I can remember it like it was yesterday. Preschool at Joslyn Art Museum. I was three years old and yet can still recall making a big mess of it as I finger-painted in the midst of the great masters of art. Without a doubt, color and design were wired into me at an early age, and I remain so grateful to mom for getting me there.
I didn’t have to worry about separation anxiety, as mom sat on a marble bench just down the hallway knitting the hours away. Just to be sure she hadn’t left me, I would occasionally peak my head out the door. The visual picture was a constant. Mom’s gaze fixed downward on the rhythm of the needles.
She was a knitting machine.
Mom had learned the craft when she was just 8 years old. For her, art class was replaced with knitting – mandatory for both boys and girls. The task was to make 6” squares, which were later sewn into blankets for the troops in World War II. Mom never stopped knitting.
The art of knitting was perfectly suited to my mom’s personality. It’s precise. Absolute. A pattern to follow. Any deviation from that pattern produces utter disaster. And at the end of the last loop was an item of function, be it blankets or mittens or scarves.
My lifelong friend Sue Kalina posted on Facebook, “Bev was a no-nonsense force of nature.”
Mom and Dad surely were progressive thinkers by sending Jessalyn and I to preschool at the museum, but life was not one big coloring book for me. Reading words was a challenge, from early on. There were those stand-offs at the library when I would trot out with a big stack of picture books, and the Reading Gestapo would send me marching back for books with a higher ratio of words vs. pictures. And there was that day in the New Orleans library that all ten of my selections were rejected. I rolled my eyes thinking “you are so unreasonable!”
I do not know why I thought I could out wit or outlast Beverly Wilscam. My mastermind decided to pick out the necessary 10 books, with no intention of reading them. Little did I know that there was a short quiz at the end of that week, and I failed on 10 counts.
Beverly did pass me on to several summer school classes for remedial and speed reading. There I was, slumped over in an unairconditioned classroom…but somewhere it clicked. You see, Mom had a pattern that included all three daughters graduating from college, and there was no deviating from the design. No nonsense. Non-negotiable.
There was also no deviating from several other Mom mantras. The list included “Because I said so…” “I’m your mother, not your friend.” And “Sit and act like a lady.” “Do you have a bra on?” is a personal favorite. But the grand prize winner is “Nice girls don’t chew gum.” Gum snapping and popping did not equal lady like behavior, and even in recent adult years I would beg my friends to not chew gum in mom’s presence.
Mom continued to knit.
The thread that none of us imagined being woven into our lives was watching my daughter (Beverly’s granddaughter) courageously battle adrenal cancer. As Megan’s health declined over 44 months, and I teetered on the edge of utter exhaustion, I asked Mom how I was going to do it? Mom’s reply was “You can do whatever life requires of you.”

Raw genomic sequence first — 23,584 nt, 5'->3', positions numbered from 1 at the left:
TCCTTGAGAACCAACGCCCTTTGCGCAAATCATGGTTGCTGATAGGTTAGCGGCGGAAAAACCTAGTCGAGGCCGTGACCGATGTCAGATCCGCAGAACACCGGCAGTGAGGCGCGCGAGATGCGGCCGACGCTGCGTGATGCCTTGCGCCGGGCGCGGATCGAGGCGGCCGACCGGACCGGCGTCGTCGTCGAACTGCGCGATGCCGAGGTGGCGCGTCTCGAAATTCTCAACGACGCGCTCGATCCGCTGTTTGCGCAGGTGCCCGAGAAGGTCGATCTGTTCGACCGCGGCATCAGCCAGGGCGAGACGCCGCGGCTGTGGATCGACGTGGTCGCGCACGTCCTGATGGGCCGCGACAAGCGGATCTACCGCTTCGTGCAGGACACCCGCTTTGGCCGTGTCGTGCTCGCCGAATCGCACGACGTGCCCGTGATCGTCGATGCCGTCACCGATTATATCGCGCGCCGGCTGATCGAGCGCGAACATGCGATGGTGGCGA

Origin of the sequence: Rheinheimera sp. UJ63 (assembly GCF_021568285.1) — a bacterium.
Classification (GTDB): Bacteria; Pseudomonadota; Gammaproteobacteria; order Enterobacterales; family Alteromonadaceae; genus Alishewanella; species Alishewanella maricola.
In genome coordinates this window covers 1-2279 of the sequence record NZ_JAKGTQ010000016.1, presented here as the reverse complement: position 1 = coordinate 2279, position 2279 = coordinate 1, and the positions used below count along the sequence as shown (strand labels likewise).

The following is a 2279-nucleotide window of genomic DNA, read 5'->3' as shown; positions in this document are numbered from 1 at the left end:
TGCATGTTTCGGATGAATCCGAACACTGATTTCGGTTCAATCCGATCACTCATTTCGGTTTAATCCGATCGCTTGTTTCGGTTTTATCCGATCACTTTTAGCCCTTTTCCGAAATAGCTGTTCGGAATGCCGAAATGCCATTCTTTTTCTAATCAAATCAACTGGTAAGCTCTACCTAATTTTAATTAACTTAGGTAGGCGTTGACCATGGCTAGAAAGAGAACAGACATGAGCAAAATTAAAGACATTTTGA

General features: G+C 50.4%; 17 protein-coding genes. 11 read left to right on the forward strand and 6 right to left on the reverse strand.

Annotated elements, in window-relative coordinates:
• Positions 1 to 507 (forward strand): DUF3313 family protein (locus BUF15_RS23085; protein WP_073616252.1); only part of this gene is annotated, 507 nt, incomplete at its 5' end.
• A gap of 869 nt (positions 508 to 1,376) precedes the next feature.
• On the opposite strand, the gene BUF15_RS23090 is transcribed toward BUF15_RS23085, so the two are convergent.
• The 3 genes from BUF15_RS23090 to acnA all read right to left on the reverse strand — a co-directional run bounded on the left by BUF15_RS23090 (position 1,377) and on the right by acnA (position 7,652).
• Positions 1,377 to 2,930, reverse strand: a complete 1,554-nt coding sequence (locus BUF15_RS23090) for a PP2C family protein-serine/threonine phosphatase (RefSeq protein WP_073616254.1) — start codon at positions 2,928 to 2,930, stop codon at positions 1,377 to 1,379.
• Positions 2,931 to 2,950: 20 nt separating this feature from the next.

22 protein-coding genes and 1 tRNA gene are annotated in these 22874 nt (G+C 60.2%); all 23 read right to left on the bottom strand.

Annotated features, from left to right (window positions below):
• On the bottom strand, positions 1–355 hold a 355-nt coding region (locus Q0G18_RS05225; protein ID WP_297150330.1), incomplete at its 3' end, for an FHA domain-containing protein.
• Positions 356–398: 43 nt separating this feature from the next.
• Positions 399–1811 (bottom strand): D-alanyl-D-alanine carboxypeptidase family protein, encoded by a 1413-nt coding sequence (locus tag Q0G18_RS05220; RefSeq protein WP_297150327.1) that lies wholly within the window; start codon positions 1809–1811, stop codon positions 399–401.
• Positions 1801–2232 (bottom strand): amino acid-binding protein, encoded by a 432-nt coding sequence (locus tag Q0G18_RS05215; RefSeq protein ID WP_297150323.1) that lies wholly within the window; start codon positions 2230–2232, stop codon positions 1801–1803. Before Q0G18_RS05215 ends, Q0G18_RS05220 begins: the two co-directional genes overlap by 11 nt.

Mom continued to knit, but her focus was now a wardrobe of caps for her beautiful but bald granddaughter. Though my daughter’s life ended in 2008, Mom continued to knit and pearl close to 1,000 caps that she donated to the Immanuel Cancer Center.
It should come as no surprise that Beverly Jesse Wilscam’s life ended with the same absoluteness with which she lived. A few weeks prior to her death she privately told me, “Valerie, I want to die. Can I tell you that? I’m 80 years old, and I’ve had a full and complete life, and I just can’t keep living in pain.”
On Saturday, April 28 mom signed into Hospice. No heroic measures were to be used to save her life. Within just a few hours of that decision, Mom began to command my attention – the first order of business was to talk with Jessalyn and Adrienne. She called her sister. She talked to her brother. I knew, without a doubt, that Mom was organizing her affairs. I sent Uncle Fred to bring Dad back to say good-bye. Mom called for Pastor Peggy.
In the midst of a very relational bucket list, Mom told me that my sisters and I should divide the sterling silver.
By five o’clock, when the morphine arrived, she began to slip into a deep sleep, waking up enough the next day for Father Tom to share the Catholic sacrament of last rights. Hospice had thought mom would last one to two weeks. But my mom had made up her mind. Seventy nine hours after signing the hospice papers, in the presence of her brother, Mom drew a few short breaths and died. No crowd. No fanfare. No nonsense.
Beverly Jesse Wilscam lived through The Great Depression, and watched and waited as my dad shipped off to Korea. She is a woman that survived five major brain aneurysm surgeries and breast cancer.
And the woman, who said she wasn’t smart enough to graduate from college, watched three daughters graduate from college, and my two sisters’ advance on to master’s degrees. She lived to see granddaughter’s Megan and Caitlin and grandson Ryan graduate from college, with Alexander and Tyler on track to make higher education a clean sweep. Might I add that on Thursday night of this week my younger sister will receive “Teacher of the Year” for her district. And well, my older sister is so savvy in her field that world economies need her.
Maybe it is appropriate that Mom died on May Day with a basketful of knitting needles at her bedside, ending 80 years of life, and 72 years of knitting.
In memory of my mom, remember you can do whatever life requires of you.